WASHINGTON (SP) – President Bush surprised many during his State of the Union address Tuesday when he glossed over the troubled economy and situation in Iraq to add Indiana forward Ron Artest to the “Axis of Evil.”
Bush said while he would make every effort to put together a coalition of NBA owners to remove Artest from the Pacers’ roster, he would not rule out going alone.
"The course of this nation," Bush said, "does not depend on the decisions" of others.
To those who have urged the president to spend more time rallying other owners and NBA officials to the cause, Bush said, “We will consult, but let there be no misunderstanding: If Ron Artest does not fully disarm, for the safety of our people and for the peace of the world, we will lead a coalition to disarm him."
During Sunday’s game against Miami, The forward had two confrontations with Heat coach Pat Riley and made an obscene gesture from center court. During the second incident with Riley, the Heat coach pushed Artest away after the forward bumped him. Earlier this season, Artest was fined $10,000 for shoving Dallas' Raja Bell and has served a three-game suspension for smashing a $100,000 TV camera in New York.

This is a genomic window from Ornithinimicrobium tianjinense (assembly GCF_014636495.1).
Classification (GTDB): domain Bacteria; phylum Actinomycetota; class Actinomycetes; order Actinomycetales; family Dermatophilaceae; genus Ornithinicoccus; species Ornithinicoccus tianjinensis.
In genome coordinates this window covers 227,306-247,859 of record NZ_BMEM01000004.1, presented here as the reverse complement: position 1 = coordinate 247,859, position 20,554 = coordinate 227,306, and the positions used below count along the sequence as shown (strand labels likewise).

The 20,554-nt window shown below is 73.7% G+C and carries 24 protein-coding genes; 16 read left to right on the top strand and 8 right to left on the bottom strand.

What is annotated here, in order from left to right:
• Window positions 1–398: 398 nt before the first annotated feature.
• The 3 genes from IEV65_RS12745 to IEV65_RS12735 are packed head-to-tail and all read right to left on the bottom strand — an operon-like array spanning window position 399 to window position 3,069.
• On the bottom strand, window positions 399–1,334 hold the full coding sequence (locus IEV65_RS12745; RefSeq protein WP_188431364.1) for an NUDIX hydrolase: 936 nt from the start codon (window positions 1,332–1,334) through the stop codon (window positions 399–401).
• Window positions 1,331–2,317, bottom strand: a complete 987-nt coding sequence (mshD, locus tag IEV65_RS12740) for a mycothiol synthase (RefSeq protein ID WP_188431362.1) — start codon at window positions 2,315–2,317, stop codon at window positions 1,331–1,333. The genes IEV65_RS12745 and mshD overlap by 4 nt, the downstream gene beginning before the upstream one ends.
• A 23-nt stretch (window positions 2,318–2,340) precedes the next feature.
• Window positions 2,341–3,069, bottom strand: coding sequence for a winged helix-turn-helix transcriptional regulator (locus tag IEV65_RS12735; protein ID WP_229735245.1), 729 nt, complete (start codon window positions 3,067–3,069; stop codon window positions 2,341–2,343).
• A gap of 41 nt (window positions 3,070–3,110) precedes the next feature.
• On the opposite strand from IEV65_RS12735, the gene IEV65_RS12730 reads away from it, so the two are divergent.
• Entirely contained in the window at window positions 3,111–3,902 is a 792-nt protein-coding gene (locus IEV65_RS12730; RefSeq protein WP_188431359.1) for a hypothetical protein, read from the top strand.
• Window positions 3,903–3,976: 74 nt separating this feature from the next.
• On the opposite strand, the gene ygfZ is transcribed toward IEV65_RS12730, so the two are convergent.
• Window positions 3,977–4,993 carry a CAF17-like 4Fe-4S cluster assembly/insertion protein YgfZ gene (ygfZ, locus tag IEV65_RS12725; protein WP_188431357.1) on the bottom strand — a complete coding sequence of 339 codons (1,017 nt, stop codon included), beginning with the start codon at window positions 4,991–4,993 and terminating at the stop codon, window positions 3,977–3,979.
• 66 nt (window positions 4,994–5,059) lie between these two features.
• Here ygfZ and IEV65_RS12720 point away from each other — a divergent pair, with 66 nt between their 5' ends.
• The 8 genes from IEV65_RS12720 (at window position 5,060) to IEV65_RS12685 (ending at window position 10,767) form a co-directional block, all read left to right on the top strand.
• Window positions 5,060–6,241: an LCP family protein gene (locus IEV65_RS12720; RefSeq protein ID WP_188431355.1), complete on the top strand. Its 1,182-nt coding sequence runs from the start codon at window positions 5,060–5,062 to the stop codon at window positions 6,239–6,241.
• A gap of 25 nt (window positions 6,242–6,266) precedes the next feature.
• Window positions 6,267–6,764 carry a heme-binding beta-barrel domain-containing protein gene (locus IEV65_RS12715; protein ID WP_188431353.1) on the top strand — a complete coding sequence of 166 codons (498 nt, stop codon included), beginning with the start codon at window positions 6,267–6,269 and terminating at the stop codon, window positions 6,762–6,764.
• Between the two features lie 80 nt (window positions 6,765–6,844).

"If this is not evil," Bush said after offering a listing of the way Artest has punched and taunted his way through the current NBA season, "then evil has no meaning."
“Trusting in the sanity and restraint of Ron Artest is not a strategy and it is not an option," the president added. “There’s no telling when he could go noo-cue-lar.”
Following the speech, Sen. Edward M. Kennedy (D-Mass.) said he would introduce a resolution requiring Bush "to come back to Congress and present convincing evidence of an imminent threat before we send troops to war in Indiana."
Foreign reaction to the Bush speech was skeptical.
French ambassador Francois Bujon de l'Estang said his countrymen found Artest's antics "refreshing" and "honest." "Again the Americans appear to be blind to the emotional genius of a true artisan," de l'Estang said. "First, Jerry Lewis and now Ron Artest."
I'm still curious to listen to the Kahn interview, but this critique is disappointing. That said, wasn't part of the reason he founded grantland was so that he would be less beholden to his ESPN/ABC overlords and with more freedom to speak his mind?